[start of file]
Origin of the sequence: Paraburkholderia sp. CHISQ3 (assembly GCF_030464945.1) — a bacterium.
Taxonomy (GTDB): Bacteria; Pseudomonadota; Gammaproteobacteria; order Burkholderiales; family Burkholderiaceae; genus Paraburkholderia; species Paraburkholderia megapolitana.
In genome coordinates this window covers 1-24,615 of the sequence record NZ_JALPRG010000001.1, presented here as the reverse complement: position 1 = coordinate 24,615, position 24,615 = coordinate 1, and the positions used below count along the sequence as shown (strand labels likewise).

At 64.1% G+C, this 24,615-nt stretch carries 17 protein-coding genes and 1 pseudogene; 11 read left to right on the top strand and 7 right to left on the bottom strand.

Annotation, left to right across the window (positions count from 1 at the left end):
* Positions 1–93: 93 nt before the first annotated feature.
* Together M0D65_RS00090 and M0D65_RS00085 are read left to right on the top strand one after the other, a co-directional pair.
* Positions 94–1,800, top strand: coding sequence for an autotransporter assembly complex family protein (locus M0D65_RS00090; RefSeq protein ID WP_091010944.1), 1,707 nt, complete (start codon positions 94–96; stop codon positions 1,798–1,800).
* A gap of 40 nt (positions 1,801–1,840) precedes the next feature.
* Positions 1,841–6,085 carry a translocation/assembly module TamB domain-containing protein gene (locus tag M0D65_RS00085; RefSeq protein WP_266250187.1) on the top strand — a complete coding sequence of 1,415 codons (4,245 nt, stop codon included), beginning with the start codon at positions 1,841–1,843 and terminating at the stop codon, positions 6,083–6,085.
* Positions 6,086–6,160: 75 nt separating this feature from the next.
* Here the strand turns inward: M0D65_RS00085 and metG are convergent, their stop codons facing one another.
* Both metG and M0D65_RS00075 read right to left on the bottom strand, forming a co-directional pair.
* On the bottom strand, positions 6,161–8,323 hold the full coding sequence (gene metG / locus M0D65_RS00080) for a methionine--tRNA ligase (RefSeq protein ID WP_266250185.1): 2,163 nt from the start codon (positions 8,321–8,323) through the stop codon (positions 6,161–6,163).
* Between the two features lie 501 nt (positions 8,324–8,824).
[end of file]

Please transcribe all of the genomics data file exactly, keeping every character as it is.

Origin of the sequence: Paraburkholderia sp. CHISQ3 (assembly GCF_030464945.1) — a bacterium.
Taxonomy (GTDB): Bacteria; Pseudomonadota; Gammaproteobacteria; order Burkholderiales; family Burkholderiaceae; genus Paraburkholderia; species Paraburkholderia megapolitana.
In genome coordinates this window covers 1-24,615 of the sequence record NZ_JALPRG010000001.1, presented here as the reverse complement: position 1 = coordinate 24,615, position 24,615 = coordinate 1, and the positions used below count along the sequence as shown (strand labels likewise).

At 64.1% G+C, this 24,615-nt stretch carries 17 protein-coding genes and 1 pseudogene; 11 read left to right on the top strand and 7 right to left on the bottom strand.

Annotation, left to right across the window (positions count from 1 at the left end):
* Positions 1–93: 93 nt before the first annotated feature.
* Together M0D65_RS00090 and M0D65_RS00085 are read left to right on the top strand one after the other, a co-directional pair.
* Positions 94–1,800, top strand: coding sequence for an autotransporter assembly complex family protein (locus M0D65_RS00090; RefSeq protein ID WP_091010944.1), 1,707 nt, complete (start codon positions 94–96; stop codon positions 1,798–1,800).
* A gap of 40 nt (positions 1,801–1,840) precedes the next feature.
* Positions 1,841–6,085 carry a translocation/assembly module TamB domain-containing protein gene (locus tag M0D65_RS00085; RefSeq protein WP_266250187.1) on the top strand — a complete coding sequence of 1,415 codons (4,245 nt, stop codon included), beginning with the start codon at positions 1,841–1,843 and terminating at the stop codon, positions 6,083–6,085.
* Positions 6,086–6,160: 75 nt separating this feature from the next.
* Here the strand turns inward: M0D65_RS00085 and metG are convergent, their stop codons facing one another.
* Both metG and M0D65_RS00075 read right to left on the bottom strand, forming a co-directional pair.
* On the bottom strand, positions 6,161–8,323 hold the full coding sequence (gene metG / locus M0D65_RS00080) for a methionine--tRNA ligase (RefSeq protein ID WP_266250185.1): 2,163 nt from the start codon (positions 8,321–8,323) through the stop codon (positions 6,161–6,163).
* Between the two features lie 501 nt (positions 8,324–8,824).